Stuttering and phonetic theory

An introduction


  • Claudio Zmarich Istituto di Scienze e Tecnologie della Cognizione del CNR (ISTC-CNR), Padova



disfluencies, stuttering, phonetics, psycholinguistics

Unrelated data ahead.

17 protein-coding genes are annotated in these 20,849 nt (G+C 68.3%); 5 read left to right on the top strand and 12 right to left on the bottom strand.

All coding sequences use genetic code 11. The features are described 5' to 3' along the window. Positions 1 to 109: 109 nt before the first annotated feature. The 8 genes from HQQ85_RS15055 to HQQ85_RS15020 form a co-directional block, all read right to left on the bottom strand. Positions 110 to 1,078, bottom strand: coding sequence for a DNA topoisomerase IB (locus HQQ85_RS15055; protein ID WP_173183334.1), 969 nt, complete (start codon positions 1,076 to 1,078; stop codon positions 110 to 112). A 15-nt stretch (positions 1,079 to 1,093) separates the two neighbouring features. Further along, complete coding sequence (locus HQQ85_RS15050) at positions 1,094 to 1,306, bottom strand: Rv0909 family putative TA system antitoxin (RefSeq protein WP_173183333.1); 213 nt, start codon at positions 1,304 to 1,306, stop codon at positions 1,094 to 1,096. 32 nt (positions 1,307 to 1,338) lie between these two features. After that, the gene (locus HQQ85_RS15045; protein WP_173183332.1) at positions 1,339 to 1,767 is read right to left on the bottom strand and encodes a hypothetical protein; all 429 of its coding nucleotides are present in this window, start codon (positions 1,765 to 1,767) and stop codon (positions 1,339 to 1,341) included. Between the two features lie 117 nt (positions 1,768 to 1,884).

Stuttering has been traditionally defined by making reference to the auditory detection and qualitative assessment of the dysfluencies (some of them being abnormal for number, type, duration and position) and their distributional patterns have been explained by invoking the same dysfunctions of the linguistic representations and processes which generate lapsus and disfluencies in non-stuttering speakers. However, fluency is multidimensional: not only the fluent speech is (relatively) devoid of discontinuities, but it is also produced with a regular rhythmic beat, at fast rate and without an excessive physical and mental effort. As a phonetician, two main questions about stuttering are worthwhile. The first is: “Why would Phonetics be so important in the study of stuttering?” A possible answer could be that Phonetics is at the convergence of different scientific realms, and for such a role it holds a privileged key for unifying and simplifying the understanding of the multidimensional aspects of stuttering (made of sociocultural, psychological, physiological and genetic factors). In order to accomplish a causal function in stuttering, each of these variables must at the end interact with the motor control processes of the speech apparatus, traditionally studied by Phonetics. As to the second question “Why should a phonetician be interested in stuttering?” we could answer that phoneticians could feel a potential attraction towards a speech disorder that selectively affects fluency, in individuals that are judged to be healthy and normally endowed with reference to cognitive and emotional aspects. At the same time, the speech aspects under investigation in stuttering are at the heart of a number of theories of speech production, for what it is about the conceptualization of the time dimension and of the speech variability.




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